A modular stock system wherein any number of various stock modules can be fitted to the receiver by the operator and without tools in seconds, similar to the U.S. XM8 or MP5, has been strongly desired by many in the user community for decades. A fixed stock, MP5-style retractable stock, a side-folding stock or sniper stock, even a butt cap are all modular opportunities in such a configuration. The problem with the presence of the buffer tube and return spring usually has sidelined that appreciable system upgrade. Not the case in the new SIG516 and SIG517. SIG has found a proprietary way to eliminate the buffer tube and still keep the upper receivers interchangeable with standard M16/M4 lowers, and most importantly preserve the superior functional reliability that the modern op-rod ARs bring to the users tactical tool box. More about just how this is accomplished will be covered in the full future SAR write-up.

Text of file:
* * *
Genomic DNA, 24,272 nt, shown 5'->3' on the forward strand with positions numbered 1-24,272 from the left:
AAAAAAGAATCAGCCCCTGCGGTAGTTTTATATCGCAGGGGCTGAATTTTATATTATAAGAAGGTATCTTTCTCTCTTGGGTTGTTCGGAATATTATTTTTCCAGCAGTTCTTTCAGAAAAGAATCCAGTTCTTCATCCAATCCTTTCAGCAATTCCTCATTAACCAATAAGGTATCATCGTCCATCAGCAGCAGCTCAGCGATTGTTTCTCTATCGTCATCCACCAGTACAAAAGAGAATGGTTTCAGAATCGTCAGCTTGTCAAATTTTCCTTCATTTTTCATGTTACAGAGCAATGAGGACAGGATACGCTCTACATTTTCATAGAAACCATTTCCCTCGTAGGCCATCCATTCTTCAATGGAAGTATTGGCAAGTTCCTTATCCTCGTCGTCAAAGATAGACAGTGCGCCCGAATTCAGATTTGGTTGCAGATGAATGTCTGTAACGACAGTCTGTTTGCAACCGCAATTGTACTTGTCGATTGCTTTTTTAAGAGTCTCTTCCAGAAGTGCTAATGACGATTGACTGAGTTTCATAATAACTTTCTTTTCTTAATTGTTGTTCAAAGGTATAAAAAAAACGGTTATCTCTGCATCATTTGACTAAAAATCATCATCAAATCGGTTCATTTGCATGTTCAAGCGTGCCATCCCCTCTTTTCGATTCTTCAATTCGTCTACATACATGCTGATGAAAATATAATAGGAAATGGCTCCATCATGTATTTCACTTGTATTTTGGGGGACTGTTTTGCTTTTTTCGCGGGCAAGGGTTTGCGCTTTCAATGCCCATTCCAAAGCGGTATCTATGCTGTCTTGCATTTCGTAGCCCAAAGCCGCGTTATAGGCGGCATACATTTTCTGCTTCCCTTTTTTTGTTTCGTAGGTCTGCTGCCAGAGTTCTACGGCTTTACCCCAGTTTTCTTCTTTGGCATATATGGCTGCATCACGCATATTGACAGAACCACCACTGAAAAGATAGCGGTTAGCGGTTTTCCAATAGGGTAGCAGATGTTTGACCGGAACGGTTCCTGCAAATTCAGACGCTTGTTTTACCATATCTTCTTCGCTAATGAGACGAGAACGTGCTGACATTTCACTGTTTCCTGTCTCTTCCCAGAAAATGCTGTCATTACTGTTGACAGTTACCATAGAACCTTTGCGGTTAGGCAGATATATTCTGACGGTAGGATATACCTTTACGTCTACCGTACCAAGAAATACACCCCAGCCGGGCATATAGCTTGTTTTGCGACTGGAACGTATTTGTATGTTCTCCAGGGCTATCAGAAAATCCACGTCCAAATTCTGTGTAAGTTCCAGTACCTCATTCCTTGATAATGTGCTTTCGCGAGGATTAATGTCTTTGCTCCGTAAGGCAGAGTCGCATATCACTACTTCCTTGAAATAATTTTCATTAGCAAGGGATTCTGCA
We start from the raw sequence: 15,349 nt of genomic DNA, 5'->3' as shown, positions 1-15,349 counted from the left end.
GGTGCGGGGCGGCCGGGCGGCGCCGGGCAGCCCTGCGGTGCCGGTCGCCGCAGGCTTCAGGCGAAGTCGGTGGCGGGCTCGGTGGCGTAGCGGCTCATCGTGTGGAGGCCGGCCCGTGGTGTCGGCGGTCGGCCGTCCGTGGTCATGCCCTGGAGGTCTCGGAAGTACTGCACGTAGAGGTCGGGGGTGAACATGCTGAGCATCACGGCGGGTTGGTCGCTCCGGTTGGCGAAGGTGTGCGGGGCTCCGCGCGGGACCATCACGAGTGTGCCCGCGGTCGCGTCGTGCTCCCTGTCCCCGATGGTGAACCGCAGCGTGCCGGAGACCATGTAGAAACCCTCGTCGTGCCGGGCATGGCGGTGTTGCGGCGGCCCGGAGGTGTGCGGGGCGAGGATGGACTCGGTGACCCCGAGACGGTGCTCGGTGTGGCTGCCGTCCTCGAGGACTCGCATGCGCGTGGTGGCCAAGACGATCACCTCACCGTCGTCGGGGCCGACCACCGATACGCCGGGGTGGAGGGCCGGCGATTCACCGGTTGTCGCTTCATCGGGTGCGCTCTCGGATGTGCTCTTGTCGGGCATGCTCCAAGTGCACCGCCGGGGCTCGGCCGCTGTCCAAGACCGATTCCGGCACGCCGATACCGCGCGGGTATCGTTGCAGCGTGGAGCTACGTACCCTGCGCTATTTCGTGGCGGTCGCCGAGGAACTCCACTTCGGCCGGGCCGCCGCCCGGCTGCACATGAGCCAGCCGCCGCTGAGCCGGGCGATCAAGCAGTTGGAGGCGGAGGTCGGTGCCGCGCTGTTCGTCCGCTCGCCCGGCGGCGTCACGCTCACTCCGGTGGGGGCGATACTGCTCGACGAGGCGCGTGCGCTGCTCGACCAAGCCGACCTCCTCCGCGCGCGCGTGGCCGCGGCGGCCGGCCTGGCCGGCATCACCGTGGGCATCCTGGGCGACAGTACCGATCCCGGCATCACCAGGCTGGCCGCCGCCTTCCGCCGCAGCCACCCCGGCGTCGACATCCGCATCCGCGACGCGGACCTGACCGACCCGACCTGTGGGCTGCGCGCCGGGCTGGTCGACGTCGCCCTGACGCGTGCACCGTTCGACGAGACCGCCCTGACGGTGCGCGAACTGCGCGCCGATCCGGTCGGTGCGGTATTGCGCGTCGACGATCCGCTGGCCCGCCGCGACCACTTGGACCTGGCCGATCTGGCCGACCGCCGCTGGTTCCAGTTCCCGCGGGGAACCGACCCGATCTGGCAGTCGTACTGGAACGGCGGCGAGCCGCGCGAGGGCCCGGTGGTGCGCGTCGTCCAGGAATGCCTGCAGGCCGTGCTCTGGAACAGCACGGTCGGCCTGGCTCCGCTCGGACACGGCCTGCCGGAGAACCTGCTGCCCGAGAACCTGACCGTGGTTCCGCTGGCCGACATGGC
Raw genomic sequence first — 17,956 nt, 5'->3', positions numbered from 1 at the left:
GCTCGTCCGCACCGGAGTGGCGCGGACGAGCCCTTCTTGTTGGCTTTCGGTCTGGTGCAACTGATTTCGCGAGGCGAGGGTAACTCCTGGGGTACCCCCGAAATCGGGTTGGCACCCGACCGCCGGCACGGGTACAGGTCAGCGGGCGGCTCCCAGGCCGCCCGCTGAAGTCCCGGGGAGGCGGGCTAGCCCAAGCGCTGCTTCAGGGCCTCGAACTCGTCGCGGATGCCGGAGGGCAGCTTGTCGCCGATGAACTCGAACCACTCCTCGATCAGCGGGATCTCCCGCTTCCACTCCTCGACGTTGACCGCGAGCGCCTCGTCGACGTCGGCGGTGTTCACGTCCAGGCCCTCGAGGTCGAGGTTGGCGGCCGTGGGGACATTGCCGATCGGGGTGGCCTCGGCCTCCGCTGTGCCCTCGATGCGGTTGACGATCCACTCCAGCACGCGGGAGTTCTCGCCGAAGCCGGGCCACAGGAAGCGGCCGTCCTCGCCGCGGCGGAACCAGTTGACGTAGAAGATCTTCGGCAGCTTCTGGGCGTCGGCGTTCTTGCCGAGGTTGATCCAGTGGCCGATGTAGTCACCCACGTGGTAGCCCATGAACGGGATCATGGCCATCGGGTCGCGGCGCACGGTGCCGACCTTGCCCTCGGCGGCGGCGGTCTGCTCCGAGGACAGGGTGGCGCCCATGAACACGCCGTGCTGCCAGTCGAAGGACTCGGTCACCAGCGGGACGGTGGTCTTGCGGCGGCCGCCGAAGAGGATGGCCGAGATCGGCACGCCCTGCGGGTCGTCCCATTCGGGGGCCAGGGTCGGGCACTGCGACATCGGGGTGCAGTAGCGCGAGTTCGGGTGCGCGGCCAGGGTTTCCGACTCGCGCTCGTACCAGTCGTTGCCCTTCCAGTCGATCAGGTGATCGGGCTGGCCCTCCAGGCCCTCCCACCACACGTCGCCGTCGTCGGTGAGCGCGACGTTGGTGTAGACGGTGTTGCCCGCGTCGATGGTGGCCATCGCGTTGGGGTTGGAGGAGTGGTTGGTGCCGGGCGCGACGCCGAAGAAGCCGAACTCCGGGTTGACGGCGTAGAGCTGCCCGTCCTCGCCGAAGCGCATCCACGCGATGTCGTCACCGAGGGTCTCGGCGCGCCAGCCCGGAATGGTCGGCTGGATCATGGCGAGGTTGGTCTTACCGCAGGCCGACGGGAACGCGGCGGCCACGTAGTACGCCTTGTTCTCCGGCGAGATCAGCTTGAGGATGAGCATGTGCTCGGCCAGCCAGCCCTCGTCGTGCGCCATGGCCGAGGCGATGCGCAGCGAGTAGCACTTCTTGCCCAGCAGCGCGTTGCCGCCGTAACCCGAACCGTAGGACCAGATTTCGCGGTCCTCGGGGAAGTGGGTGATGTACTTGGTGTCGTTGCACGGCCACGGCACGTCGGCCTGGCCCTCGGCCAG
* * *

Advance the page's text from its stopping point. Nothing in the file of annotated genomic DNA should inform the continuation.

It seems that SIG is on track to elevate the already brilliant Stoner AR platform to new heights for the war fighter. Their timing could not be better, and clearly not a coincidence, as the release of the U.S. Army’s new “Individual Carbine” draft solicitation is expected out in early 2010. A long standing U.S. Army requirement for a Sub Compact Weapon (SCW) in 5.56mm sharing common modularity with the new carbine is also under development at the Infantry Center at Fort Benning. The new SIG516, to be produced in America in Exeter, New Hampshire, may place SIG near the head of the pack in what can be expected to be a very full field of competing systems in the first full and open commercial U.S. carbine competition since the M1 Carbine was adopted in 1941. We at SAR are watching this one very closely.
|This article first appeared in Small Arms Review V13N9 (June 2010)|
and was posted online on March 30, 2012